Queen Elizabeth I was born on September 7, 1533, in Greenwich, England. Elizabeth reigned queen of England and Ireland from November 17, 1558 until her death. Elizabeth never married, and died a virgin, sometimes called “The Virgin Queen” (Gale 2). Elizabeth was born to King Henry Tudor VIII and Anne Boleyn; she was the fifth and last monarch of the Tudor dynasty. This paper will prove Queen Elizabeth I was a woman wholly devoted to her country and brought it much prosperity and growth; these qualities made her the most respected leader of the entire history of England.
A documentary Doctors ' Diaries produced real-life stories of seven first-year medical students from Harvard University. The film shows emotions and mental stress that goes through medical students while becoming a doctor and how it affects them. Medical students choose medicine or pre-med as a career to help save people, but the challenges interns interfere with are their personal life and education. At first, the interns were excited about their future and then over time they became tired and damage in certain ways; Tom Tarter was one of the interns that had to go through their medical education, internship, and family life at 21 years old.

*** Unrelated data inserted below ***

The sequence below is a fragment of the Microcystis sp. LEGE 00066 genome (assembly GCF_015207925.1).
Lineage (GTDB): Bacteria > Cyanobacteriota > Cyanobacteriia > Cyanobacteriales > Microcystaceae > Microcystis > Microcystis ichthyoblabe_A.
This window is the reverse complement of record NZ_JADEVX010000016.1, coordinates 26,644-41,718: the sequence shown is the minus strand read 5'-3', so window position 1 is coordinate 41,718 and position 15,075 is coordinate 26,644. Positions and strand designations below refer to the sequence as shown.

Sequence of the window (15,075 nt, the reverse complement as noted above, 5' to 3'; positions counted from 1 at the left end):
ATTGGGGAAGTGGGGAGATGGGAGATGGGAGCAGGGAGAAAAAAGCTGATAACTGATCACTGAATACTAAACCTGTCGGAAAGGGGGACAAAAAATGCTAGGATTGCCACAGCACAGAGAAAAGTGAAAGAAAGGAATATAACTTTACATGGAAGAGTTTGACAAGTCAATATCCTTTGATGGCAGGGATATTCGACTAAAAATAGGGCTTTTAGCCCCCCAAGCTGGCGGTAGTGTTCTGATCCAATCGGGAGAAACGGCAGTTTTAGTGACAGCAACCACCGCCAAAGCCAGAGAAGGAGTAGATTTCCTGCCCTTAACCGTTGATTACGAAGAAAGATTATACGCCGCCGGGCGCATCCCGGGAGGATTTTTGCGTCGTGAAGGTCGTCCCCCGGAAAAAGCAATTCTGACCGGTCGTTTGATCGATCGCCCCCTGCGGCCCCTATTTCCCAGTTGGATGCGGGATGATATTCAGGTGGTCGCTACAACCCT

Florence Nightingale was born on May 12,1820 in Italy. She was with a very wealthy family who always went to and had very expensive parties. During Florence’s childhood she was known as Flo! She is still known as Flo when people talk about her today. Florence’s parents names were Francis Nightingale, and William Nightingale. They had two children named Florence and Parthe Nightingale. She was a very smart girl and wanted to read and study all the time when her mother and sister wanted to socialize. Florence and Parthe had always fought with each other. Soon their mother sent them to live with different relatives. When Florence was growing up no one really had dreams of being a nurse but Florence wanted to follow her dreams! When Florence was nineteen her and her sister got introduced to Queen Victoria of Britain! Florence and her sister were taught by a governess for a while then their father decided to teach them because he thought they were not learning anything! Even though Florence did not go to an actual school she was very very smart in all subjects. Her favorite subject was Mathematics. Florence refused to marry anyone she just wanted to follow her dreams of being a nurse. She thought that getting married would interrupt her studies.